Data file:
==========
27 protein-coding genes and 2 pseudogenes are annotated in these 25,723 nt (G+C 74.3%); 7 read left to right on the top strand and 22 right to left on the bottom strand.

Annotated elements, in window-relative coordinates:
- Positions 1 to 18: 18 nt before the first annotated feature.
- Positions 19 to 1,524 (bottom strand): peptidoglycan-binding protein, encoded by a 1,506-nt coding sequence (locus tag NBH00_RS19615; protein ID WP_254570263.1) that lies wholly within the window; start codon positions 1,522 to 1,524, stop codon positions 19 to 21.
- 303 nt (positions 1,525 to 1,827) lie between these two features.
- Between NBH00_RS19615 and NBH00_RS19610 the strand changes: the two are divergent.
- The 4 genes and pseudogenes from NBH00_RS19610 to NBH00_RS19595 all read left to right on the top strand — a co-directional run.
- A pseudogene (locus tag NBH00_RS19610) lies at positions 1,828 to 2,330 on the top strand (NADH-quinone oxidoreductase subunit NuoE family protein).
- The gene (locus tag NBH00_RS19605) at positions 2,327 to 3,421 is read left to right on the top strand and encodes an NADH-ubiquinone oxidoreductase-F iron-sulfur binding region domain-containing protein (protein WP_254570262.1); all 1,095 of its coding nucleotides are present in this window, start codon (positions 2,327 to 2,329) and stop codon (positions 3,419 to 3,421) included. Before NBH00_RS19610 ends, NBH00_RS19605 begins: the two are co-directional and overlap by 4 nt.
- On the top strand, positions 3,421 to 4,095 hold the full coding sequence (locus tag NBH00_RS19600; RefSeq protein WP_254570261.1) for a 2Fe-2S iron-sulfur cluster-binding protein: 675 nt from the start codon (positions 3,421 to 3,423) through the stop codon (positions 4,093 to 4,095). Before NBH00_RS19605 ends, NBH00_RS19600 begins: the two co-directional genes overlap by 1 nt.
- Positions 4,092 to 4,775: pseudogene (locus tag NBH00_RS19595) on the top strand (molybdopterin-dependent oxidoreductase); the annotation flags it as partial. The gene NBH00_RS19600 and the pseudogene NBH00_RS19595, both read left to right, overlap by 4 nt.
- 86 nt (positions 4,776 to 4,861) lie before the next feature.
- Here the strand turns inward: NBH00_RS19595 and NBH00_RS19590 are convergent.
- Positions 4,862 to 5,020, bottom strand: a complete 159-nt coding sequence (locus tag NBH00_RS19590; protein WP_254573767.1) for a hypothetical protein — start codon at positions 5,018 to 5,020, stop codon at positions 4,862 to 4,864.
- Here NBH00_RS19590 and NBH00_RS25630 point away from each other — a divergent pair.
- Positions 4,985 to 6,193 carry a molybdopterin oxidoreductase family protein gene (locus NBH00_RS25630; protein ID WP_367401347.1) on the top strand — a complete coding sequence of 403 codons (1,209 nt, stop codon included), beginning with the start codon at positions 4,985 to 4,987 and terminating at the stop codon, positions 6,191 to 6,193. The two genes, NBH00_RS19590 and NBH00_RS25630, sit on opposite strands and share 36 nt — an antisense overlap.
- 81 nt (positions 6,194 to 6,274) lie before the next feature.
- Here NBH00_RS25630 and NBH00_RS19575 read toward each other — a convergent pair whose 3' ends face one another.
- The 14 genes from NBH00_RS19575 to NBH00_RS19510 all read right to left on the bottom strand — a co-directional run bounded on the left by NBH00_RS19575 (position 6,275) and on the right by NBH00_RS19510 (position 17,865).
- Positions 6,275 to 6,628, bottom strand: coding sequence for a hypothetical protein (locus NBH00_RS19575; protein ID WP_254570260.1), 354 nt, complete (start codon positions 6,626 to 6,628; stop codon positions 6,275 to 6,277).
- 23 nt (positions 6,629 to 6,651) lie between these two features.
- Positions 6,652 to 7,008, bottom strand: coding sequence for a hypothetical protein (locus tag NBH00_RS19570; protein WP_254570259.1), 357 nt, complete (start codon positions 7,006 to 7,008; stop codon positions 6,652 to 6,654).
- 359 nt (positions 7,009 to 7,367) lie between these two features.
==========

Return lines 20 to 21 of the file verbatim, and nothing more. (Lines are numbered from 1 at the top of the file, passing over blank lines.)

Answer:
- Positions 6,275 to 6,628, bottom strand: coding sequence for a hypothetical protein (locus NBH00_RS19575; protein ID WP_254570260.1), 354 nt, complete (start codon positions 6,626 to 6,628; stop codon positions 6,275 to 6,277).
- 23 nt (positions 6,629 to 6,651) lie between these two features.